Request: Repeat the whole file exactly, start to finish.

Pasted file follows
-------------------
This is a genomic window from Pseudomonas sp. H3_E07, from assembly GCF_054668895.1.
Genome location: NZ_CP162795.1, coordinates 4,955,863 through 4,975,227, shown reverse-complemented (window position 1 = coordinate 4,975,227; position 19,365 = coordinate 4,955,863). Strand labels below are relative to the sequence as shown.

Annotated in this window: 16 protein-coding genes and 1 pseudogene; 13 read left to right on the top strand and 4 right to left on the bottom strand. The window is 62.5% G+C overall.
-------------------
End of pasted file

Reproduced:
This is a genomic window from Pseudomonas sp. H3_E07, from assembly GCF_054668895.1.
Genome location: NZ_CP162795.1, coordinates 4,955,863 through 4,975,227, shown reverse-complemented (window position 1 = coordinate 4,975,227; position 19,365 = coordinate 4,955,863). Strand labels below are relative to the sequence as shown.

Annotated in this window: 16 protein-coding genes and 1 pseudogene; 13 read left to right on the top strand and 4 right to left on the bottom strand. The window is 62.5% G+C overall.